Wangari Kuria is the founder of Farmer on Fire, training and uplifting smallholder farmers in Kenya.
When Africa is hungry, lead her to her women, because they will no doubt know how to feed a community, a nation, a continent. Women, if enabled, are the solution to Africa’s hunger crisis, and this 2023 Global Citizen Prize winner knows that all too well.
Wangari Kuria, herself a leading woman in her community, has won this year’s Global Citizen Prize: Citizen Award, Kenya for her work with women farmers in Kenya. Kuria is the founder of Farmer on Fire, an organization that gives Kenyan women the skills to become successful farmers, and to eventually run their own produce businesses.
“Yay farmers!” were the words that leapt out of Kuria’s mouth as model and activist Maria Borges handed Kuria her award during this year’s Global Citizen Prize ceremony, hosted in New York City on April 27. Kuria was evidently jubilant and emotional as she stepped up to the mic to speak about the importance of smallholder farmers and women in farming on the African continent.
“This award serves as a reminder to that small girl that her work is seen, and her contribution is needed to feed the world,” she said.
The Global Citizen Prize celebrates activists and advocates who have taken the initiative to positively impact their communities through their work on the ground, and are dedicated to contributing to the success of the United Nations Global Goals.
Farmer on Fire came about because Kuria was stumped by the fact that, while the country has wonderfully rich natural resources all around, many people are still facing hunger.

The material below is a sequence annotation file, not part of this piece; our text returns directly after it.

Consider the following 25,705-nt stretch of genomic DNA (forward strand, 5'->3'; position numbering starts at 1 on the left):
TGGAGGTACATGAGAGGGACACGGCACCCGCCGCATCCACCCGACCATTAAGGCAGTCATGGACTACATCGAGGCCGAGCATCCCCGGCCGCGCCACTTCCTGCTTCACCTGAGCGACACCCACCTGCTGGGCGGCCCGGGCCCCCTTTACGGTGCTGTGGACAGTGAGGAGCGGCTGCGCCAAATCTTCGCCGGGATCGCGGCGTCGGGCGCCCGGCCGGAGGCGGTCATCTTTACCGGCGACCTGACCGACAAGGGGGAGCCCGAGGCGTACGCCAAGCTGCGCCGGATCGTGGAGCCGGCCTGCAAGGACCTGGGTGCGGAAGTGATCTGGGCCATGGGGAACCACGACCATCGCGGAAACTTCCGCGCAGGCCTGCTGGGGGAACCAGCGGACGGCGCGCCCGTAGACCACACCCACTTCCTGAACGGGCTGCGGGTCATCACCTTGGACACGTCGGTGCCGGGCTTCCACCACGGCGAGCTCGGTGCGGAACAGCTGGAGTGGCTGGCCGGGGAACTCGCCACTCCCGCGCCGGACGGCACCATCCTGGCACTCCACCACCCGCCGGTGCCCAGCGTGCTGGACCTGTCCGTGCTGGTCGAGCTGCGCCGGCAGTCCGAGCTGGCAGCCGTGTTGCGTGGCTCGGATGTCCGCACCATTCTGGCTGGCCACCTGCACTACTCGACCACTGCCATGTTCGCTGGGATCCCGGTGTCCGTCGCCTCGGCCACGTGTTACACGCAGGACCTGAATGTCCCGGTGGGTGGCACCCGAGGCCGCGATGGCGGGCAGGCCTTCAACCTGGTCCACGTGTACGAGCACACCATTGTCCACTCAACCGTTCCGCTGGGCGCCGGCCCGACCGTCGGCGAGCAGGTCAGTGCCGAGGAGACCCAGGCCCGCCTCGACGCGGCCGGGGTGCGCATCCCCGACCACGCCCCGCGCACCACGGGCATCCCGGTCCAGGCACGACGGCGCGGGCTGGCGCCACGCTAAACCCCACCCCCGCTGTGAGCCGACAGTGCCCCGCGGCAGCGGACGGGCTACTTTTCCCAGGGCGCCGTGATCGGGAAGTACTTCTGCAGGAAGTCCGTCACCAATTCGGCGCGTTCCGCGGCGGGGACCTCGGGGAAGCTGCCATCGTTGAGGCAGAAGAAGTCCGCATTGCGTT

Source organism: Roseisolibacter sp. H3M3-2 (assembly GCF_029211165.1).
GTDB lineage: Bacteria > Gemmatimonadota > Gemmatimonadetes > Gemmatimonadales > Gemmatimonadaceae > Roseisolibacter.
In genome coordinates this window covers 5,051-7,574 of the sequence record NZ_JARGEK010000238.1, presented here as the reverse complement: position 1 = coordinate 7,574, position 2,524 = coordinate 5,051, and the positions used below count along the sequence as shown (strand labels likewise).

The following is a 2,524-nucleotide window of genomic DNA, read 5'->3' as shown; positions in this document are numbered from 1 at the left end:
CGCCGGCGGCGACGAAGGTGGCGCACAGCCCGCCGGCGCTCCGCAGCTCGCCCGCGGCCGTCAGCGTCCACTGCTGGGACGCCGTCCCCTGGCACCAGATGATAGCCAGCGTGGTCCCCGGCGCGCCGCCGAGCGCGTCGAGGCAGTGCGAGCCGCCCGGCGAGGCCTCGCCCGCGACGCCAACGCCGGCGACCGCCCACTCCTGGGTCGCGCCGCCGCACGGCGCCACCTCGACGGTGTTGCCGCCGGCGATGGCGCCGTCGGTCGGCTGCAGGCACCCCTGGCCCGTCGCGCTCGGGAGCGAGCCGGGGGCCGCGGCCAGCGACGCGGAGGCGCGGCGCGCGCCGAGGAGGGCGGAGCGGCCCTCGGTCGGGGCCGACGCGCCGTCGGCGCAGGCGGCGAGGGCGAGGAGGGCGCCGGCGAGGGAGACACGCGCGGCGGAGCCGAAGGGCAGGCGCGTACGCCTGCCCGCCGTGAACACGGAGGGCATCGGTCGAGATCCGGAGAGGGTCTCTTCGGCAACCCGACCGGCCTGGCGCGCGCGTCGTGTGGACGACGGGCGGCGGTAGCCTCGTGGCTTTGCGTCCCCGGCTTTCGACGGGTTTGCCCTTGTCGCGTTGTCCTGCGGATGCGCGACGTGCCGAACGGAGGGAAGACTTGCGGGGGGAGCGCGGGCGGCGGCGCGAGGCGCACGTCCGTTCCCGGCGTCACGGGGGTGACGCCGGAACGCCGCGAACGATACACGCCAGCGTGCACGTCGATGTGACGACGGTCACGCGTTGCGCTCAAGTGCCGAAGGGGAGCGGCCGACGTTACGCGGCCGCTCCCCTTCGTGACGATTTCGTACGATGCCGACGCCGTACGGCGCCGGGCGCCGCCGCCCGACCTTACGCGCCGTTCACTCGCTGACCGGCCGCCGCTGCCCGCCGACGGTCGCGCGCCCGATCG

“It is unacceptable for us to see people with so many resources around us, and yet, struggling to put food on the table,” she said.
She took it upon herself to teach the communities around her what she knows about smallholder farming, imparting essential skills on women so that they may be able to not only feed themselves, but those around them too. Meanwhile, youth unemployment is high in the region and, as shown by Kuria’s work, agriculture and encouraging youth involvement in agriculture is one of the key solutions.
“I have struggled in farming and I am also a woman, and I understand the responsibility of caregiving,” she told Global Citizen. “Women need to come together so that we can be able to move as a block and be stronger.”
Above everything, Kuria is motivated by the vision of women working as a single, empowered unit in order to feed the nation, and to continue to build upon Africa’s greatness, giving the continent the chance at the stellar future it has ahead.
Doubling down on their work with women, Farmer on Fire also supports marginalized single mothers by helping to keep them on their feet through access to employment and skills development in agriculture.
Africa is currently facing a severe food crisis, with one fifth of the African continent being undernourished, according to Oxfam. Not to mention the Horn of Africa where, across Ethiopia, Somalia, and Kuria’s home nation Kenya, hunger and water shortages are affecting 23 million people, contributing to acute hunger levels.
Conflict and the climate crisis are largely to blame for the situation, and urgent action (within communities, but largely from world leaders) is needed to alleviate the intense levels of hunger and lack of water.
Kuria heard this call for action loud and clear; and through Farmer on Fire, she and her team work to alleviate the hunger crisis through intensive training programs to help expand farmer capacity in the country, teaming up with partners in similar fields in order to provide their farmers with resources and opportunities to further their work, and advocating for agritech adoption to help farmers produce more with less in the wake of the climate crisis.
What’s more — as if she weren’t busy enough — is that Kuria uses her voice, social media knowledge, and her farming abilities to help farmers market their produce for sale opportunities, giving them the opportunity to advertise the products of their hard work and gain an increase in sales.
Above everything however, she finds pure joy and fulfillment in doing the work of farming.
She said: “My greatest reward comes from working day in and day out in my farm, with other single mothers from my community, to empower them to go and start their own commercial ventures, to lead economically empowered lives.”
Source: Global Citizen